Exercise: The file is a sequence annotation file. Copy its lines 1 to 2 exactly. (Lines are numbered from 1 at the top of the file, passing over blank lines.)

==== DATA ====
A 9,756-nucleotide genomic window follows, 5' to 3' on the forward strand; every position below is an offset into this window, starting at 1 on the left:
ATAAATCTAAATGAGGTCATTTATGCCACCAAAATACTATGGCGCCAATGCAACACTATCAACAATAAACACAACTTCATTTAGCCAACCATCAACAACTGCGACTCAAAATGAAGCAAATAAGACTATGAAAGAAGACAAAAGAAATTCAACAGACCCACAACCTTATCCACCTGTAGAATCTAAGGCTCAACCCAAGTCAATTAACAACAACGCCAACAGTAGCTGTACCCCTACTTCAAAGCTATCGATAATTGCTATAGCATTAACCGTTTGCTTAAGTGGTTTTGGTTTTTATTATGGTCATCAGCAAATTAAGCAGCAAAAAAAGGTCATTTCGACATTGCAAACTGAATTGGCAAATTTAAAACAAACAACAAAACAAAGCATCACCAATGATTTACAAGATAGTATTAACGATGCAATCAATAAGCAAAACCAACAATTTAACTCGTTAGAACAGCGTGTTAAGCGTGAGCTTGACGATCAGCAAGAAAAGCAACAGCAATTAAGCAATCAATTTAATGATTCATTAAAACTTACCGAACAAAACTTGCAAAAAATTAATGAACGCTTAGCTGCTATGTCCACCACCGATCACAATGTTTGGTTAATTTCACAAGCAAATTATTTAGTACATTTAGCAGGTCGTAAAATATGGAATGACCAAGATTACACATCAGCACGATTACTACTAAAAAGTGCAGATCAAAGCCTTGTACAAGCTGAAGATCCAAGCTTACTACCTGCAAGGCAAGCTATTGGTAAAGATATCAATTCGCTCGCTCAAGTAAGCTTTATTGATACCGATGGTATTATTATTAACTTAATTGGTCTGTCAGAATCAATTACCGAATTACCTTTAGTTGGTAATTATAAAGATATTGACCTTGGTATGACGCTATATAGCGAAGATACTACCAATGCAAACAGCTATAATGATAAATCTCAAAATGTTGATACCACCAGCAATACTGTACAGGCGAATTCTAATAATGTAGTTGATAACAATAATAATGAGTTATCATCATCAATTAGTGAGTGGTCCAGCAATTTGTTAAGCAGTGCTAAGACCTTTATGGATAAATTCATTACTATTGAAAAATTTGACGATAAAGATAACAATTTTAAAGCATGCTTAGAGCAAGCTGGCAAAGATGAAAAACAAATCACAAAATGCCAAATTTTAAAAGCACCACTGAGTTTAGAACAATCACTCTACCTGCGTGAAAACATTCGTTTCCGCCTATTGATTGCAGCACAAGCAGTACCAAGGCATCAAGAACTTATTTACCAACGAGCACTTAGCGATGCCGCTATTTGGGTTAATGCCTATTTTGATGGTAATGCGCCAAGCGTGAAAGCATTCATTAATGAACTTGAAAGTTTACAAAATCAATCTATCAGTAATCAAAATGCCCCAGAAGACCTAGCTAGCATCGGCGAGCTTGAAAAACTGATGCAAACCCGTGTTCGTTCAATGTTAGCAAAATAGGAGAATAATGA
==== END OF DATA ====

A 9,756-nucleotide genomic window follows, 5' to 3' on the forward strand; every position below is an offset into this window, starting at 1 on the left:
ATAAATCTAAATGAGGTCATTTATGCCACCAAAATACTATGGCGCCAATGCAACACTATCAACAATAAACACAACTTCATTTAGCCAACCATCAACAACTGCGACTCAAAATGAAGCAAATAAGACTATGAAAGAAGACAAAAGAAATTCAACAGACCCACAACCTTATCCACCTGTAGAATCTAAGGCTCAACCCAAGTCAATTAACAACAACGCCAACAGTAGCTGTACCCCTACTTCAAAGCTATCGATAATTGCTATAGCATTAACCGTTTGCTTAAGTGGTTTTGGTTTTTATTATGGTCATCAGCAAATTAAGCAGCAAAAAAAGGTCATTTCGACATTGCAAACTGAATTGGCAAATTTAAAACAAACAACAAAACAAAGCATCACCAATGATTTACAAGATAGTATTAACGATGCAATCAATAAGCAAAACCAACAATTTAACTCGTTAGAACAGCGTGTTAAGCGTGAGCTTGACGATCAGCAAGAAAAGCAACAGCAATTAAGCAATCAATTTAATGATTCATTAAAACTTACCGAACAAAACTTGCAAAAAATTAATGAACGCTTAGCTGCTATGTCCACCACCGATCACAATGTTTGGTTAATTTCACAAGCAAATTATTTAGTACATTTAGCAGGTCGTAAAATATGGAATGACCAAGATTACACATCAGCACGATTACTACTAAAAAGTGCAGATCAAAGCCTTGTACAAGCTGAAGATCCAAGCTTACTACCTGCAAGGCAAGCTATTGGTAAAGATATCAATTCGCTCGCTCAAGTAAGCTTTATTGATACCGATGGTATTATTATTAACTTAATTGGTCTGTCAGAATCAATTACCGAATTACCTTTAGTTGGTAATTATAAAGATATTGACCTTGGTATGACGCTATATAGCGAAGATACTACCAATGCAAACAGCTATAATGATAAATCTCAAAATGTTGATACCACCAGCAATACTGTACAGGCGAATTCTAATAATGTAGTTGATAACAATAATAATGAGTTATCATCATCAATTAGTGAGTGGTCCAGCAATTTGTTAAGCAGTGCTAAGACCTTTATGGATAAATTCATTACTATTGAAAAATTTGACGATAAAGATAACAATTTTAAAGCATGCTTAGAGCAAGCTGGCAAAGATGAAAAACAAATCACAAAATGCCAAATTTTAAAAGCACCACTGAGTTTAGAACAATCACTCTACCTGCGTGAAAACATTCGTTTCCGCCTATTGATTGCAGCACAAGCAGTACCAAGGCATCAAGAACTTATTTACCAACGAGCACTTAGCGATGCCGCTATTTGGGTTAATGCCTATTTTGATGGTAATGCGCCAAGCGTGAAAGCATTCATTAATGAACTTGAAAGTTTACAAAATCAATCTATCAGTAATCAAAATGCCCCAGAAGACCTAGCTAGCATCGGCGAGCTTGAAAAACTGATGCAAACCCGTGTTCGTTCAATGTTAGCAAAATAGGAGAATAATGA